Glute Exercises: Squat & Thrust

Glute Exercises: Squat & Thrust

There is a plethora of glute-focused exercises you can choose from to add to your tool belt. Here we are going to talk about a few and the benefits of each. From a hypertrophy standpoint, all these must be done with a controlled eccentric (down phase) and with intensity (approaching failure) in order to maximize muscle growth.

The Bulgarian split squat, or rear foot elevated split squat, is particularly good at working the glutes. Studies show that it works the glutes just as much as the barbell hip thrust (McCurdy et al. 2021). However, the Bulgarian split squat differs from the hip thrust in that it works the glutes in the lengthened position or, in other words, the glutes are loaded in the bottom position of the lift. Another benefit is that the Bulgarian split squat is a unilateral movement that comes with increased core demands due to its general instability. Furtherly, the Bulgarian split squat works the vastus lateralis significantly as well which is a muscle of the quadriceps. Specifically the anterior (outside) portion of the quads (McCurdy et al. 2021). I particularly utilize the Bulgarian split squat in my training because of its versatility and difficulty.

The Barbell Hip thrust, in recent years, has gained increasing popularity in the “booty building” world, and for good reason. It has a significant amount of glute activation specifically at the shortened position (top position for the hip thrust) due to the degree of hip extension (McCurdy et al. 2021). This means that you must be doing these, as with any exercise, through the full range of motion to maximize GAINZ. Also, because the glutes are working in the shortened position they could be done in conjunction with the Bulgarian split squat as it loads the glutes in the lengthened position. These two exercises incorporated on the same day would be particularly taxing but would pretty much cover all the bases on your glute exercises for the day. Another huge benefit of the hip thrust is that it can be loaded with a significant amount of weight and therefore promote working in those lower rep ranges (5-8) which are close to failure and therefore maximize your time spent during the exercise.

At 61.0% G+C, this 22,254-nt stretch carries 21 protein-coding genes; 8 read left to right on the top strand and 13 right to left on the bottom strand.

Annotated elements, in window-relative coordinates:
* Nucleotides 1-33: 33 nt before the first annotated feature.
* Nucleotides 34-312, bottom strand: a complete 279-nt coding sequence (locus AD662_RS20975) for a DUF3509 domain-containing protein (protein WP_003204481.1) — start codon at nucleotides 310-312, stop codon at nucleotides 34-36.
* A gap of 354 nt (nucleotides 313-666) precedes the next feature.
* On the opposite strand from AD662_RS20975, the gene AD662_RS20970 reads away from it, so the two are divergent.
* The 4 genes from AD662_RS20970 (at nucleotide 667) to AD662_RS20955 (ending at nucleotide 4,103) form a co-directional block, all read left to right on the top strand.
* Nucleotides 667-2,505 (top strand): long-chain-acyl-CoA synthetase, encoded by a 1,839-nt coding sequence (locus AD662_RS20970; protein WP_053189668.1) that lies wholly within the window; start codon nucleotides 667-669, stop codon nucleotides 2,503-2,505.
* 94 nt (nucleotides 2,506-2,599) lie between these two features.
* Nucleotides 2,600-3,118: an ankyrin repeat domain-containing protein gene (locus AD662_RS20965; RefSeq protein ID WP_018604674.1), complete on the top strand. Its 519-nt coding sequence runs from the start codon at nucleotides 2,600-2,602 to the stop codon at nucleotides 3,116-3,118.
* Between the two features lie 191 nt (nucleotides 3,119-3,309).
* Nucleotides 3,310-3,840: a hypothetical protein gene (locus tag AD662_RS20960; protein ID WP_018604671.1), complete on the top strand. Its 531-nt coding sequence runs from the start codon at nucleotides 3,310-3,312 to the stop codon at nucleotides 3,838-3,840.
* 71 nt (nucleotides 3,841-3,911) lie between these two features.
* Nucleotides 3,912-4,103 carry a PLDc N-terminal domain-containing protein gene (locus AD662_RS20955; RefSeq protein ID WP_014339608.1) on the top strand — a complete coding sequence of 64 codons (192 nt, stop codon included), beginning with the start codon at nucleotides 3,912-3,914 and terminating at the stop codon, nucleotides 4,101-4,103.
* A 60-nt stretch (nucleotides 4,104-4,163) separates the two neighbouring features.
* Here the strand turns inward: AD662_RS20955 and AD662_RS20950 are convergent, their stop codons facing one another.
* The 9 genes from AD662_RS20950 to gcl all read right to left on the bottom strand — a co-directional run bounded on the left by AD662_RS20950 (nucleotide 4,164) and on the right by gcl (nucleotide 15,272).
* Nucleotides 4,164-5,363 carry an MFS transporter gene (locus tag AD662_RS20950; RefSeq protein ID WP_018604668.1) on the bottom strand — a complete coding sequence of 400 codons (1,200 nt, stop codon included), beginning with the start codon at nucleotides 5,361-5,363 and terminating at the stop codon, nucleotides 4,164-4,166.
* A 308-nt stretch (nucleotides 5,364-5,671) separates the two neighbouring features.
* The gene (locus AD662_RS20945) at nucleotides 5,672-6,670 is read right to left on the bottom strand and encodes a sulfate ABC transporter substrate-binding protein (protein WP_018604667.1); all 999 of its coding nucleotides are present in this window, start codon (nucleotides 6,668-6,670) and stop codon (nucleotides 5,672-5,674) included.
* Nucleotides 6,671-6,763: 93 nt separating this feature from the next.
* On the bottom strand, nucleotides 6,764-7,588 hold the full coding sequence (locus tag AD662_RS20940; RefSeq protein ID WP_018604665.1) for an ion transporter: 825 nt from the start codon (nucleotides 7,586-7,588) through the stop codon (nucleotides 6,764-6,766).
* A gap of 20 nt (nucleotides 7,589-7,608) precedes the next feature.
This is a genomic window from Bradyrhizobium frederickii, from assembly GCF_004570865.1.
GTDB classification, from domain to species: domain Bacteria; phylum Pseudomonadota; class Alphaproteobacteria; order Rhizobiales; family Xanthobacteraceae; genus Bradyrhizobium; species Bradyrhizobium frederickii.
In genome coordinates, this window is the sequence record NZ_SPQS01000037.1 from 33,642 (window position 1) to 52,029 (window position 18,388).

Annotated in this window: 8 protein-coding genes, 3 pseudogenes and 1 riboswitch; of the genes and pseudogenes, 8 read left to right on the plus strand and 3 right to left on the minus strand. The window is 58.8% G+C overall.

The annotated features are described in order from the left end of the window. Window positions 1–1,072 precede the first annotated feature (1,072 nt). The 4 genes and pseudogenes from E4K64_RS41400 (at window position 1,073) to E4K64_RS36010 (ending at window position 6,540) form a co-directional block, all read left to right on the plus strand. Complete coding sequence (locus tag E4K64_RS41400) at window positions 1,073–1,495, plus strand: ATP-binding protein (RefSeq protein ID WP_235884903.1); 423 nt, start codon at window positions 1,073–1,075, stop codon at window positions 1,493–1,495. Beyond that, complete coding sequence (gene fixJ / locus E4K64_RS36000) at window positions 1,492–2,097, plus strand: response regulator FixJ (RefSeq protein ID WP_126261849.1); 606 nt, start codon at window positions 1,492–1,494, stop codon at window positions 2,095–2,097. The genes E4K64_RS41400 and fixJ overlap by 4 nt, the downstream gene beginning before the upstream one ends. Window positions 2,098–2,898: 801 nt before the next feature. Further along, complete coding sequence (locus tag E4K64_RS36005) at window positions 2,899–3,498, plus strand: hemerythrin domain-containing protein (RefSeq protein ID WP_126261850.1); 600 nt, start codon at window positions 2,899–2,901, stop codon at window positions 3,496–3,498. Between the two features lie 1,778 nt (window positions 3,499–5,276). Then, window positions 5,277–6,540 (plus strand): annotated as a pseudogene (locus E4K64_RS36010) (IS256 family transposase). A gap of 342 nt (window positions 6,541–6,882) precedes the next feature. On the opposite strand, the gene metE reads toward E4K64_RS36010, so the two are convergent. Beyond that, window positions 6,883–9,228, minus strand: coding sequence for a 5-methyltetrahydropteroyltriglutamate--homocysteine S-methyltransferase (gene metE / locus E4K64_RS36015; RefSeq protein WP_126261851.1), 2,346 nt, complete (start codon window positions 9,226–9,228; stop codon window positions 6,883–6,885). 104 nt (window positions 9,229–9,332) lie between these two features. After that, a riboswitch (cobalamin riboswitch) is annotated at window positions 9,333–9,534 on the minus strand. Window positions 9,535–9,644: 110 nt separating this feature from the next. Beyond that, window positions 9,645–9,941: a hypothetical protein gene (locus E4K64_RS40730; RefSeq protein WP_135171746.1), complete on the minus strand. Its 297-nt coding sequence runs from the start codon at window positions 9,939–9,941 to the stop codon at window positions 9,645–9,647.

The Barbell Back squat is probably one of the most famous and well-known lifting exercises. The squat does share significant glute activation with the previous two exercises. Some studies (Williams et al., 2021), show the same amount of glute activation as the Bulgarian split squat. However, it can easily be done in a way that mitigates the activation of the glutes. It is a hip hinge exercise and the function of the glutes is hip extension, so in order to be utilized to its full effectiveness the back squat must be done with proper hip hinge mechanics. That being said, the barbell back squat is an incredibly important exercise to develop foundational full-body strength and muscle development. It is a compound exercise and has significant lower body and core demands that raise it above most exercises in its versatility. I recommend ALL new lifters to start and learn the back squat in order to develop key strength which translates to much more beyond lifting. The back squat is particularly good at developing the entire leg as it requires hip and knee flexion and extension. Some limitations though lie in individual mobility which can make it difficult to work through a full (safe) range of motion. But that is no excuse, and mobility is something that can be worked on like any muscle group.

Romanian Deadlift. These can be done with a barbell or a dumbbell and are a great glute exercise that also helps work the erectors (mid/lower back muscle) which run parallel to the spine on either side. You’ll see significant core stability demands as well (as with any heavy “compound” movement). RDLs, when done with a glute biased, must be done with the knees slightly bent. With the knees straight it turns into a straight leg deadlift SLDL which biases the hamstrings more than the glutes. These can also be significantly loaded. I think they’re an incredible glute exercise when trained at/close to failure.


McCurdy, K., Walker, J., Kelly, C., & Polinski, M. (2021). Hip and knee extensor activation during the hip thrust and rear-foot–elevated split squat in trained females. Journal of Strength and Conditioning Research, 35(5), 1201–1207.

Williams, M. J., Gibson, N. V., Sorbie, G. G., Ugbolue, U. C., Brouner, J., & Easton, C. (2021). Activation of the gluteus maximus during performance of the ... : The Journal of Strength & Conditioning Research. LWW. Retrieved December 14, 2022, from

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